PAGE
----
Judge Michael T. Judge accepted a deferred judgment agreement for Savannah L. Patron, 27, Oconto, who pleaded no contest to misdemeanor child neglect and disorderly conduct, in connection with an incident that allegedly occurred March 1. She originally had been charged with a felony. She is required to participate in the county’s Volunteers in Probation program for a year, take parenting classes and cooperate with any social services agencies.


Oconto County Sheriff's Department call logs: Nov. 22-30

Nov. 30

Deputies responded to 34 incidents.

Nov. 29

Deputies responded to 32 incidents, including the following:

Threatening — reported along Clay Road, How, 3:54 p.m.

Traffic crash with injuries — County Road B just north of Lee Lake Road, Brazeau, Christopher J. Davis, 36, Lena, injured when his vehicle rear-ended a tractor, taken by rescue helicopter to area hospital, 5:23 p.m.

Disturbance — reported in 10000 block of Brazeau Town Hall Road, Brazeau, 7:57 p.m.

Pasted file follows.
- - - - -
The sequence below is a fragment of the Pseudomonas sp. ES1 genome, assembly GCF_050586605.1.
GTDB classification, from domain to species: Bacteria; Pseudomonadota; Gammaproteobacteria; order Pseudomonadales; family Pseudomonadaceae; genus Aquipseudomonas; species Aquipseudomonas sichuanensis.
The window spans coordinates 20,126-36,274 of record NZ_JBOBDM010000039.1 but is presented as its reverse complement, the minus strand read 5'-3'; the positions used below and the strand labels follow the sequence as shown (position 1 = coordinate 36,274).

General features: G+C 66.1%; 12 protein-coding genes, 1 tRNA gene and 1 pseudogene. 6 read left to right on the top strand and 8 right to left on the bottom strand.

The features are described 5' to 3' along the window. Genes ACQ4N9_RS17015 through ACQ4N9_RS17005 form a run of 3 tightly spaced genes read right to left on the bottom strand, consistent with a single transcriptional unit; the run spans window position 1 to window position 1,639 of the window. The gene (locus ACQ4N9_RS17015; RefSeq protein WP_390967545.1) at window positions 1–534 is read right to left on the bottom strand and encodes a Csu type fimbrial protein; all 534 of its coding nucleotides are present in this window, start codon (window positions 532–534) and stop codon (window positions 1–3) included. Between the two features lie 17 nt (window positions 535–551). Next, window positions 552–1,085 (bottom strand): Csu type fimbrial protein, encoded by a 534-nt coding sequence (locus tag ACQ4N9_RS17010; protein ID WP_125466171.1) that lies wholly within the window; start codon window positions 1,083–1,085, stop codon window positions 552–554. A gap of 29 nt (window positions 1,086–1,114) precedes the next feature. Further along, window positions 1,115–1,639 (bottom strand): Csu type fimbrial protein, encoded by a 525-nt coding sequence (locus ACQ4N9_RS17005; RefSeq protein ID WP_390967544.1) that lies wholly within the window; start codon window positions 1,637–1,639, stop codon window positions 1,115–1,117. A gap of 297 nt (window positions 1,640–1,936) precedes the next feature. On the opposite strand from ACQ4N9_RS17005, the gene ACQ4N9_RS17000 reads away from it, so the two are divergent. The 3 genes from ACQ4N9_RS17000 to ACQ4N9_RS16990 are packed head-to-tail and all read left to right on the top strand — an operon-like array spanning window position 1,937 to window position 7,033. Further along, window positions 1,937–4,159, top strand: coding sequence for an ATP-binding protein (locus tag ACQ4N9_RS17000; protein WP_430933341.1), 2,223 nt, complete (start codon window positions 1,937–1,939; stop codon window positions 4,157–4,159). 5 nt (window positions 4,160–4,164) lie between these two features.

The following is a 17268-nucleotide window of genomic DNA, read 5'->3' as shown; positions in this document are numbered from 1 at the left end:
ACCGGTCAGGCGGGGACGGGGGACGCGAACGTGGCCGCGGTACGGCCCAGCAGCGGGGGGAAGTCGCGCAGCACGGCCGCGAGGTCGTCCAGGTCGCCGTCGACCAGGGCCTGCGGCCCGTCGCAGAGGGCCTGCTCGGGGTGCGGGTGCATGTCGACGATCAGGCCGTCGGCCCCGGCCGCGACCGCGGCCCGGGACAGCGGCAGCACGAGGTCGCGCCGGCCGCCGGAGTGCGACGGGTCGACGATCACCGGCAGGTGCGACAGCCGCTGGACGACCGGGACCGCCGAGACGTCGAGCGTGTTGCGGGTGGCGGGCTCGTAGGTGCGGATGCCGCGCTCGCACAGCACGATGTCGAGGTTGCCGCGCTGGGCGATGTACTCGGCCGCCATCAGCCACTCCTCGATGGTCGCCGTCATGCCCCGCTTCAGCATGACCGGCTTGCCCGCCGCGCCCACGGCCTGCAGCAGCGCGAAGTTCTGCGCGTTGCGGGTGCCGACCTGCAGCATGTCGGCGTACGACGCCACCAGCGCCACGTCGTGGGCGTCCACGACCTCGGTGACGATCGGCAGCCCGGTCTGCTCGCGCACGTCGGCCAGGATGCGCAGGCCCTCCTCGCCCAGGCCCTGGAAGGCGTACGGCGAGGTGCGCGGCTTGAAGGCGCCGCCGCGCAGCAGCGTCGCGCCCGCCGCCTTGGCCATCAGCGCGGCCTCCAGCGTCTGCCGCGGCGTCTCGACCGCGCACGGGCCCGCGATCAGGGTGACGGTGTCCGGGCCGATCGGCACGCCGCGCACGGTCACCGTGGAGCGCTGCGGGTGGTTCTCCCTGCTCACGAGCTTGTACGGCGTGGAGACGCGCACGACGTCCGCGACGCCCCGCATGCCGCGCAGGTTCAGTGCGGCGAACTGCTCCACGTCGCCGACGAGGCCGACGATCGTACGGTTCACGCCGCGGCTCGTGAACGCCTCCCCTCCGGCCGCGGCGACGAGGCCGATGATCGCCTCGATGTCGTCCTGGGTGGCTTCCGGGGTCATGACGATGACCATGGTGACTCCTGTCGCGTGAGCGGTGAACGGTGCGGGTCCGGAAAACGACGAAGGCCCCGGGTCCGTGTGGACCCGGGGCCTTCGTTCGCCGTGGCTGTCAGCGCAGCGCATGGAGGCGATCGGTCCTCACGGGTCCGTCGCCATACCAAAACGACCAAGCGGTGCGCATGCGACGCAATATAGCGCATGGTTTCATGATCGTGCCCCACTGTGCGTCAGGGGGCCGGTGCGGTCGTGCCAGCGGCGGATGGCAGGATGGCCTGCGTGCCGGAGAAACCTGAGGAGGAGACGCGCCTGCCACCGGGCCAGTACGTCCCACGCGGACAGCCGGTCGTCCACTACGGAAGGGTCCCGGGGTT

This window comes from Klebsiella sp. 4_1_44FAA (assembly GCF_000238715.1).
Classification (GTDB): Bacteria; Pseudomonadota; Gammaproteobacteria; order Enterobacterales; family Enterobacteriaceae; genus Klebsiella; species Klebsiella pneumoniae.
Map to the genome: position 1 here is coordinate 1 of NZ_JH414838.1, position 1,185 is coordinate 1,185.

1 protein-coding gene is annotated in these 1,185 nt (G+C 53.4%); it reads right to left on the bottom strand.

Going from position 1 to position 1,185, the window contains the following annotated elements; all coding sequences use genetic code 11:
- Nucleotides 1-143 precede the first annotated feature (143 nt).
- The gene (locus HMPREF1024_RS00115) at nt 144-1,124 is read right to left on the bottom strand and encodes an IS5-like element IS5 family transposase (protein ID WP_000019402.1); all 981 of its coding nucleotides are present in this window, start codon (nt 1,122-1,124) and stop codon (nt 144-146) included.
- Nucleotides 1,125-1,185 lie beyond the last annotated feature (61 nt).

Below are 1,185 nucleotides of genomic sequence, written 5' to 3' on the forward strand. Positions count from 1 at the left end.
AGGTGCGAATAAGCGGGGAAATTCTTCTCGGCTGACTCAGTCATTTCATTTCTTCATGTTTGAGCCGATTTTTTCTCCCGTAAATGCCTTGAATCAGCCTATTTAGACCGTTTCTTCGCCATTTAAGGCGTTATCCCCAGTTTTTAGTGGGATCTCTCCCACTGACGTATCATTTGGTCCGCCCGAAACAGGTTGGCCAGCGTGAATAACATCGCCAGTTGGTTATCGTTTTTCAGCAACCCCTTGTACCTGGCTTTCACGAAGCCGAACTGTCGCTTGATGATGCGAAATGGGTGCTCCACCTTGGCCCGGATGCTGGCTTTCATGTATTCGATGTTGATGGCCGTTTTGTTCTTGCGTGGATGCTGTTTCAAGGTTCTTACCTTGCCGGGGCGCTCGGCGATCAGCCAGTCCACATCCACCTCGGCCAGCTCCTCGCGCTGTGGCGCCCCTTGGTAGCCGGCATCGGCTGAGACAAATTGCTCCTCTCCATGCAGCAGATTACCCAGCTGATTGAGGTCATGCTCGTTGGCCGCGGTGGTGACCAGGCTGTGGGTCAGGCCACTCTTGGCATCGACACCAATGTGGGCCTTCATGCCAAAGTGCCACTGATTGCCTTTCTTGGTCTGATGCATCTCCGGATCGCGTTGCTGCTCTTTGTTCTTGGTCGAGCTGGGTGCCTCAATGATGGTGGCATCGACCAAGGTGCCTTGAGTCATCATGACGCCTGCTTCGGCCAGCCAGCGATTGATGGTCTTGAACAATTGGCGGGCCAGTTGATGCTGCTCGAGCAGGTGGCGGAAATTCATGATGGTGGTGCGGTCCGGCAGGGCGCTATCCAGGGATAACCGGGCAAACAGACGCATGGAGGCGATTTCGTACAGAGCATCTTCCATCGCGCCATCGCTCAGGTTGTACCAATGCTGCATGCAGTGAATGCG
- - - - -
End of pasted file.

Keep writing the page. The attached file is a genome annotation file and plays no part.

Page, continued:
Attempted fraud — reported in the 9000 block of County Road S, Chase, 8:28 p.m.

Nov. 28

Deputies responded to 44 incidents, including the following:

K-9 deployment — 100 block of South Washington Street, Oconto Falls, 9:34 a.m.

K-9 deployment — 200 block of North Farm Road, Oconto Falls, 9:55 a.m.

Disturbance — reported in the 400 block of East Highland Drive, Oconto Falls, 1:30 p.m.


Avenue of Lights brightens Oconto Falls holiday season

The Oconto Falls Lioness Club’s Avenue of Lights has become an annual tradition along North Main Street. (Times Herald photo by Warren Bluhm)

Santa Claus arrived in the nick of time Saturday evening, courtesy of the Oconto Falls Fire Department.

As Oconto Falls High School choral students sang “Santa Claus is Coming to Town” at the East Side Beach shelter, the whoop and siren of a fire truck sounded up Main Street.

Suddenly, the trees along the street lit up with Christmas joy.

The annual Avenue of Lights debut ended with Santa and Mrs. Claus arriving with the firefighters. They spent the rest of the evening meeting with expectant kids and their parents for photos and conversation over cookies and hot chocolate.

Several hundred kids and their parents came out in clear but cool weather to enjoy a half-hour concert, as the high school choir performed such holiday standards as “Adeste Fidelis,” “O Holy Night” and “Deck the Halls,” directed by Amy Thiel.


Abrams troupe to present timeless Christmas show